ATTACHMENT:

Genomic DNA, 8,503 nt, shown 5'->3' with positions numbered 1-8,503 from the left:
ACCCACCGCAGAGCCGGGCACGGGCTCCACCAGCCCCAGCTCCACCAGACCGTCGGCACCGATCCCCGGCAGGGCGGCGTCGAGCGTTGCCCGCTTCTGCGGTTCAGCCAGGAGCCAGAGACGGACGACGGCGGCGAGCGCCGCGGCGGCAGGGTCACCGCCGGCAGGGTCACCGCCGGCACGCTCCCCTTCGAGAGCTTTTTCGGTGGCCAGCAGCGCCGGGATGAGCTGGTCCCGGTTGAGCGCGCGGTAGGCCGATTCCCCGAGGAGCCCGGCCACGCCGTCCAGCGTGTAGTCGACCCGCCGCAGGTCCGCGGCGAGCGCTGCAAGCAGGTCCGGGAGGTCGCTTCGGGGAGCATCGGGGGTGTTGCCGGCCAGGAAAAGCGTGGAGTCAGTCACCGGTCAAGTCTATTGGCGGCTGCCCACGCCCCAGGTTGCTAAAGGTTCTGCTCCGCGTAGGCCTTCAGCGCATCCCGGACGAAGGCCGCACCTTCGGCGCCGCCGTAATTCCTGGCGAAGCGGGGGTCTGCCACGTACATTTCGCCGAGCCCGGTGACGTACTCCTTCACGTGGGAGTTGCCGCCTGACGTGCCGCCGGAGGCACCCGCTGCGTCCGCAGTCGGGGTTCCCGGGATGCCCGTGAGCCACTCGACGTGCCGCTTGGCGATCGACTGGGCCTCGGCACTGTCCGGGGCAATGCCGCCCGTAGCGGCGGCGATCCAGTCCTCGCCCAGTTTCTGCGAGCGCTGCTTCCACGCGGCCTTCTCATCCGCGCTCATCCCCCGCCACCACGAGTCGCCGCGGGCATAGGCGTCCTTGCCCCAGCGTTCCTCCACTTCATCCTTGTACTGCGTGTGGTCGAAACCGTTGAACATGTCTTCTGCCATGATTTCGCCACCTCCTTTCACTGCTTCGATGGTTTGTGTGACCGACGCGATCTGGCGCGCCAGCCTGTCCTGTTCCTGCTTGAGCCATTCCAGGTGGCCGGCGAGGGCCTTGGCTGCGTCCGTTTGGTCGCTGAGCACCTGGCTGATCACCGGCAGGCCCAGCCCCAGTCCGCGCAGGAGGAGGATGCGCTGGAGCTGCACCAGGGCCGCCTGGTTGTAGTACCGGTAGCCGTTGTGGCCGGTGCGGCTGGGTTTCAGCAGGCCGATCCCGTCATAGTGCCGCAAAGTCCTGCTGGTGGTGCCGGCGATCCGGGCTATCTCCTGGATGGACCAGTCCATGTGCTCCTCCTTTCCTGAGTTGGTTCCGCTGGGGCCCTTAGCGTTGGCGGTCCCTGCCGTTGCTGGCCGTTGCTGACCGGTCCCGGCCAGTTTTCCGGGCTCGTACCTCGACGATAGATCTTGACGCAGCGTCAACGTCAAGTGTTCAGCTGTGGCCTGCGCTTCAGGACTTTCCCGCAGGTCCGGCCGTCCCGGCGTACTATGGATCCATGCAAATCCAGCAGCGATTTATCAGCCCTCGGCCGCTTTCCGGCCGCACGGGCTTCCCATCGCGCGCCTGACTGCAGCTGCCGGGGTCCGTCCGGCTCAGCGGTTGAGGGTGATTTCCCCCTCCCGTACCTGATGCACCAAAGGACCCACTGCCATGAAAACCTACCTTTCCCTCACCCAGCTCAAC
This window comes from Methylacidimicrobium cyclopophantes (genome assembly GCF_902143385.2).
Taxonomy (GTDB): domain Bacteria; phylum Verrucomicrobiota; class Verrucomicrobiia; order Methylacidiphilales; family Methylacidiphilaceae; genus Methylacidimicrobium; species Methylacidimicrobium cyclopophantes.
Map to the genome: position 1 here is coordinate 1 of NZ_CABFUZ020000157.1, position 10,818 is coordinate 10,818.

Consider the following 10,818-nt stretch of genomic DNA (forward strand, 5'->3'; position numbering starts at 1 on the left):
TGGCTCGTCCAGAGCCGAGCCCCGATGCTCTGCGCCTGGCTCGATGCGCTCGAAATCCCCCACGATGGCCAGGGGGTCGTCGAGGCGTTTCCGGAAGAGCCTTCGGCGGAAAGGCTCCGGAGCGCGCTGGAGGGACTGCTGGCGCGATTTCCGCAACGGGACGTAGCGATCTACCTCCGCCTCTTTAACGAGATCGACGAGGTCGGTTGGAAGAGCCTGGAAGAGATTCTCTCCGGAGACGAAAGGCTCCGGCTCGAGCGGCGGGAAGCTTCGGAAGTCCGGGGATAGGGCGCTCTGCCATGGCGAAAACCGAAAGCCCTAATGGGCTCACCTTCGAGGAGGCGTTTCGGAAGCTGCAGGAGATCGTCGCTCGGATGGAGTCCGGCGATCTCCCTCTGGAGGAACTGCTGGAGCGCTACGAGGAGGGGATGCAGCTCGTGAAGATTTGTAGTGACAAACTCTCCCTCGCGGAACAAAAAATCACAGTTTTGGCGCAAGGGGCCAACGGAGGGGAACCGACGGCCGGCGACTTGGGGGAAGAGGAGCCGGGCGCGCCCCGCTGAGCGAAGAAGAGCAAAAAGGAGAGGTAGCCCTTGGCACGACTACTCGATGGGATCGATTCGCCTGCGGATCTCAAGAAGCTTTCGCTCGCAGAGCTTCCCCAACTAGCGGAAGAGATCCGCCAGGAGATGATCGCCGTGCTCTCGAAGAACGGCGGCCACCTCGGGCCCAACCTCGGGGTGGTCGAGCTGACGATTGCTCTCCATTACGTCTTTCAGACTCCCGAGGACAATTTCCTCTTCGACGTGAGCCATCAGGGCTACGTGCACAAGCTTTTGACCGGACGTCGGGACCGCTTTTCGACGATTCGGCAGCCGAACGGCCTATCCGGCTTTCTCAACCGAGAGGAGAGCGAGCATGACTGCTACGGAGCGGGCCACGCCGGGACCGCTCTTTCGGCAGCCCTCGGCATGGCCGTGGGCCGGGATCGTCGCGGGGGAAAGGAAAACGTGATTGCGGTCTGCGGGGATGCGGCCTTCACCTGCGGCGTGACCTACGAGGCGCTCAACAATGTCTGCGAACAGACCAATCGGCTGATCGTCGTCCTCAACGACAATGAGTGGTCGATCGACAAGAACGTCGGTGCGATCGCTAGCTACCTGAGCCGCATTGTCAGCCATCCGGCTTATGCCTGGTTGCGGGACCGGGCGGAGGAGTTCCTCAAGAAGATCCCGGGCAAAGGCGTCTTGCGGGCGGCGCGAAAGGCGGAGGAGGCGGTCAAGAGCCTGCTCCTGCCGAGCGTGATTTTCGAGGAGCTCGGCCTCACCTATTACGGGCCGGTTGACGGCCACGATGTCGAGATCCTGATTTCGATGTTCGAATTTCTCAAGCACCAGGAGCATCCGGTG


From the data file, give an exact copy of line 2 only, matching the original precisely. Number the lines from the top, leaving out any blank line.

ACCCACCGCAGAGCCGGGCACGGGCTCCACCAGCCCCAGCTCCACCAGACCGTCGGCACCGATCCCCGGCAGGGCGGCGTCGAGCGTTGCCCGCTTCTGCGGTTCAGCCAGGAGCCAGAGACGGACGACGGCGGCGAGCGCCGCGGCGGCAGGGTCACCGCCGGCAGGGTCACCGCCGGCACGCTCCCCTTCGAGAGCTTTTTCGGTGGCCAGCAGCGCCGGGATGAGCTGGTCCCGGTTGAGCGCGCGGTAGGCCGATTCCCCGAGGAGCCCGGCCACGCCGTCCAGCGTGTAGTCGACCCGCCGCAGGTCCGCGGCGAGCGCTGCAAGCAGGTCCGGGAGGTCGCTTCGGGGAGCATCGGGGGTGTTGCCGGCCAGGAAAAGCGTGGAGTCAGTCACCGGTCAAGTCTATTGGCGGCTGCCCACGCCCCAGGTTGCTAAAGGTTCTGCTCCGCGTAGGCCTTCAGCGCATCCCGGACGAAGGCCGCACCTTCGGCGCCGCCGTAATTCCTGGCGAAGCGGGGGTCTGCCACGTACATTTCGCCGAGCCCGGTGACGTACTCCTTCACGTGGGAGTTGCCGCCTGACGTGCCGCCGGAGGCACCCGCTGCGTCCGCAGTCGGGGTTCCCGGGATGCCCGTGAGCCACTCGACGTGCCGCTTGGCGATCGACTGGGCCTCGGCACTGTCCGGGGCAATGCCGCCCGTAGCGGCGGCGATCCAGTCCTCGCCCAGTTTCTGCGAGCGCTGCTTCCACGCGGCCTTCTCATCCGCGCTCATCCCCCGCCACCACGAGTCGCCGCGGGCATAGGCGTCCTTGCCCCAGCGTTCCTCCACTTCATCCTTGTACTGCGTGTGGTCGAAACCGTTGAACATGTCTTCTGCCATGATTTCGCCACCTCCTTTCACTGCTTCGATGGTTTGTGTGACCGACGCGATCTGGCGCGCCAGCCTGTCCTGTTCCTGCTTGAGCCATTCCAGGTGGCCGGCGAGGGCCTTGGCTGCGTCCGTTTGGTCGCTGAGCACCTGGCTGATCACCGGCAGGCCCAGCCCCAGTCCGCGCAGGAGGAGGATGCGCTGGAGCTGCACCAGGGCCGCCTGGTTGTAGTACCGGTAGCCGTTGTGGCCGGTGCGGCTGGGTTTCAGCAGGCCGATCCCGTCATAGTGCCGCAAAGTCCTGCTGGTGGTGCCGGCGATCCGGGCTATCTCCTGGATGGACCAGTCCATGTGCTCCTCCTTTCCTGAGTTGGTTCCGCTGGGGCCCTTAGCGTTGGCGGTCCCTGCCGTTGCTGGCCGTTGCTGACCGGTCCCGGCCAGTTTTCCGGGCTCGTACCTCGACGATAGATCTTGACGCAGCGTCAACGTCAAGTGTTCAGCTGTGGCCTGCGCTTCAGGACTTTCCCGCAGGTCCGGCCGTCCCGGCGTACTATGGATCCATGCAAATCCAGCAGCGATTTATCAGCCCTCGGCCGCTTTCCGGCCGCACGGGCTTCCCATCGCGCGCCTGACTGCAGCTGCCGGGGTCCGTCCGGCTCAGCGGTTGAGGGTGATTTCCCCCTCCCGTACCTGATGCACCAAAGGACCCACTGCCATGAAAACCTACCTTTCCCTCACCCAGCTCAAC